The Basics of Self-Employed Taxes

There are a lot of benefits to being self-employed. Becoming an entrepreneur affords you independence, the ability to follow your passion, and, just as importantly – financial rewards. However, income earned through self-employment is treated differently than income reported on a W-2. If this is your first time being self-employed, the thought of tax time may be intimidating. The good news is you don’t have to be an expert to file your return. Here are the basics of self-employment taxes to get you started. 

What is the self-employment tax?

The self-employment tax is essentially your portion of the Federal Insurance Contributions Act (FICA) tax.   

For employees who receive a W-2, FICA tax comes directly out of their paychecks. W-2 employees pay 7.65% on wages up to $147,000 for Social Security and Medicare (FICA), and their employers match this payroll tax, so the total paid per employee for FICA is 15.3%.   

As a self-employed worker, you are responsible for the entire 15.3% tax.  

Learn more: All About The Self-Employment Tax  

Do I also have to pay federal taxes?

The short answer is yes. Just as W-2 employees pay FICA and federal taxes out of each paycheck, self-employed workers must pay the self-employment tax and federal taxes.  

Whether you’re a full-time freelancer or do side projects for extra cash, you need to file an IRS Form 1040, U.S. Federal Income Tax Return, if you earned more than:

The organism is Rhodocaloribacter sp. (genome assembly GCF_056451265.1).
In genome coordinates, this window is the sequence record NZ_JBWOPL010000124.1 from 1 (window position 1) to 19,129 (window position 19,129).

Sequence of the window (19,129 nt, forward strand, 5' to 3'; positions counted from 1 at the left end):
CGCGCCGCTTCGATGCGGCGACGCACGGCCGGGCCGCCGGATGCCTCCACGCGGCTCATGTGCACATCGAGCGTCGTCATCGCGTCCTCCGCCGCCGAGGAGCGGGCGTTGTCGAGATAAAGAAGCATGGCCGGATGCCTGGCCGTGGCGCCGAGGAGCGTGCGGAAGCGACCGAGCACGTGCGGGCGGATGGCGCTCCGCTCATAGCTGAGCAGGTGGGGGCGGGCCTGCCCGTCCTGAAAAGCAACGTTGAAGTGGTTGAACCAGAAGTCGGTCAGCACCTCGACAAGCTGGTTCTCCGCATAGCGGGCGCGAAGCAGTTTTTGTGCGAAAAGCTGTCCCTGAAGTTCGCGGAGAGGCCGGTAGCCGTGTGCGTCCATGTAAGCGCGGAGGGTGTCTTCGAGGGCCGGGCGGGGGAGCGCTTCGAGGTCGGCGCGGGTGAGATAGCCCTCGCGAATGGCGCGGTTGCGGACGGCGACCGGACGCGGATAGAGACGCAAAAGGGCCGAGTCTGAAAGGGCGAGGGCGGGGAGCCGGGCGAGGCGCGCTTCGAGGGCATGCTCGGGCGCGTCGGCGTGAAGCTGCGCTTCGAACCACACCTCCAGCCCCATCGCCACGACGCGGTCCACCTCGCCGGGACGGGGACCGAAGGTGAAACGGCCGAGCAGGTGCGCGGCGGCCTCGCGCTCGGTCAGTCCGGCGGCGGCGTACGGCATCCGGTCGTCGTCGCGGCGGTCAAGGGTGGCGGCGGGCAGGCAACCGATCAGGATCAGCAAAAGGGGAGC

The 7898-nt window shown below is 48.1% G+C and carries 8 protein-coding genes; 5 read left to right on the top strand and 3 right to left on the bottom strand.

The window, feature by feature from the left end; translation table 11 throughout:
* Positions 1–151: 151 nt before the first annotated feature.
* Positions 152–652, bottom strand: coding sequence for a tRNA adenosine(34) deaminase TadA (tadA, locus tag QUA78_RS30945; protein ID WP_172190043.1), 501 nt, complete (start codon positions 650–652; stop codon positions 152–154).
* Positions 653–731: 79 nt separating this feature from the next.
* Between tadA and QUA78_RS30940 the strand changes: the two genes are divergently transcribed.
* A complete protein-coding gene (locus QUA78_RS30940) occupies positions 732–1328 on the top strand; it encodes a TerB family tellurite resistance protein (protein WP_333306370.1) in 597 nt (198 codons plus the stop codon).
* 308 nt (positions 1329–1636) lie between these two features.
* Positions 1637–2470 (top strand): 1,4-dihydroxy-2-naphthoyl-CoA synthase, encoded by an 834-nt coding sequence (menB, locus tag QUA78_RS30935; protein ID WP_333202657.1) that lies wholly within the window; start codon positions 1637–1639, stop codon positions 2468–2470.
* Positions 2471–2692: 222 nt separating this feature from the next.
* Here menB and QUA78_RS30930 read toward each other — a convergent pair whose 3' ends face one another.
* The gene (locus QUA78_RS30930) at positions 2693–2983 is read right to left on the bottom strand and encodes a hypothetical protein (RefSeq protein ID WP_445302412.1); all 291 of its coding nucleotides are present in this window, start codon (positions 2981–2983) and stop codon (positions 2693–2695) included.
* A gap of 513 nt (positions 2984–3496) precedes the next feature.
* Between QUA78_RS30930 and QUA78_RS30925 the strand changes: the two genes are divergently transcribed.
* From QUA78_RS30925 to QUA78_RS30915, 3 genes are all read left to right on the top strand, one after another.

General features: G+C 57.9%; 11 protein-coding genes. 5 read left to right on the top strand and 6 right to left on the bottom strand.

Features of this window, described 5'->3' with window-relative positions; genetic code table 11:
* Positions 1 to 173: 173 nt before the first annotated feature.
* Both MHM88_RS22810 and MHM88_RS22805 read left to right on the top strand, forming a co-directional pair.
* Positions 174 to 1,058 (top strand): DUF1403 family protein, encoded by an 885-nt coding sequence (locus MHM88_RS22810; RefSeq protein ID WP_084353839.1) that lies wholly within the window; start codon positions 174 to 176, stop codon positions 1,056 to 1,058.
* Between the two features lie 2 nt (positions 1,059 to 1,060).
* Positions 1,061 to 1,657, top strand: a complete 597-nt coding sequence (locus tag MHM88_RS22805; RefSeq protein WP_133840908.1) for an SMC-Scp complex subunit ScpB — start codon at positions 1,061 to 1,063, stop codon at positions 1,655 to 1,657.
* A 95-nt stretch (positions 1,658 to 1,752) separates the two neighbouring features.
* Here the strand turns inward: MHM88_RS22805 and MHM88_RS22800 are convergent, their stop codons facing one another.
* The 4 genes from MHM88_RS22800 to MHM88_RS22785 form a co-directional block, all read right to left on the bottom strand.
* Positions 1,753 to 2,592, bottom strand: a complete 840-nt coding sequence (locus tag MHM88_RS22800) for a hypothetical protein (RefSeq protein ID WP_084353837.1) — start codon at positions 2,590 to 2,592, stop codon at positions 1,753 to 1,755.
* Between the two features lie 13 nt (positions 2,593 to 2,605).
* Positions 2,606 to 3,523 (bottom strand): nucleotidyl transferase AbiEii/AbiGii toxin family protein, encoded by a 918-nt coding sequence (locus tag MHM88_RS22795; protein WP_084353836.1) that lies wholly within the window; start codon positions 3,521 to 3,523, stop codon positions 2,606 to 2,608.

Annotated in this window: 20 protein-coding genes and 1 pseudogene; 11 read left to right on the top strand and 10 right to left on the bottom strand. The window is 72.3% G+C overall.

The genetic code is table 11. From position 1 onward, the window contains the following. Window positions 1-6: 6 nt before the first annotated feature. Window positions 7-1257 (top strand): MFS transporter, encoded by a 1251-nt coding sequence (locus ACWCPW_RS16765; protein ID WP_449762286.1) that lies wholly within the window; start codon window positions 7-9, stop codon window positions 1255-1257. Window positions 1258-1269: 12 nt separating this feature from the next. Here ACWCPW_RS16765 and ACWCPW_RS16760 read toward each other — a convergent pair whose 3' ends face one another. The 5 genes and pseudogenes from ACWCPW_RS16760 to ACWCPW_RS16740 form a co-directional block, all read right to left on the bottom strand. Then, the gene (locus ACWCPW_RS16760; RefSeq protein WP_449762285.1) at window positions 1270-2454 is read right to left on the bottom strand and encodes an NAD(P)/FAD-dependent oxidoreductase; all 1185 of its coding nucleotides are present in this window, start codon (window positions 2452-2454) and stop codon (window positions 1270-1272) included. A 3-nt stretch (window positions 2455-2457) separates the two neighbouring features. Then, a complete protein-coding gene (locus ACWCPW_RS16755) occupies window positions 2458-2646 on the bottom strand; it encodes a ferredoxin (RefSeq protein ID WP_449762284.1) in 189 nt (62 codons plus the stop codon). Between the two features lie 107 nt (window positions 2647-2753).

• $400 self-employed income  
  • $108.28 as a church employee 

Your business income will be reported on Schedule C, and your self-employment tax will be calculated using Schedule SE. Depending on your occupation, the IRS may report your income using a different form. You can see a list of the more common IRS Self Employment Tax Forms and how they are used for tax purposes. 

Can I deduct business expenses when I’m self-employed?

Yes. As a self-employed worker, there are certain expenses you can write off when you file your income tax return. For example, if you have a home office, you may be able to deduct a portion of those costs. You may also need to travel for your business. In that case, you could be deducting a certain amount for mileage.  

Other business expenses that could be deducted are things like advertising costs, business insurance, rent, education, meals, and more. Read through the necessary guidelines to see if your expenses qualify. Reporting all your qualifying expenses will help to lower your tax bill.   

Using TaxSlayer for self-employed taxes

Knowing which taxes you’re responsible for as a self-employed worker is a lot to manage–especially if you’re busy finding new business, maintaining the quality of your product and everything else that goes into working for yourself. That’s all the more reason to use TaxSlayer Self-Employed. TaxSlayer makes it easy to complete your forms, calculate your tax, and claim all the tax deductions and credits you deserve–at a fraction of the cost of the competition. Start using TaxSlayer for free today. 

This article is intended to provide general information to the public and does not provide personalized tax, investment, legal, or business advice. You should seek the assistance of a professional for advice on taxes, investments, and any other financial, legal, or business matter pertinent to your individual situation.

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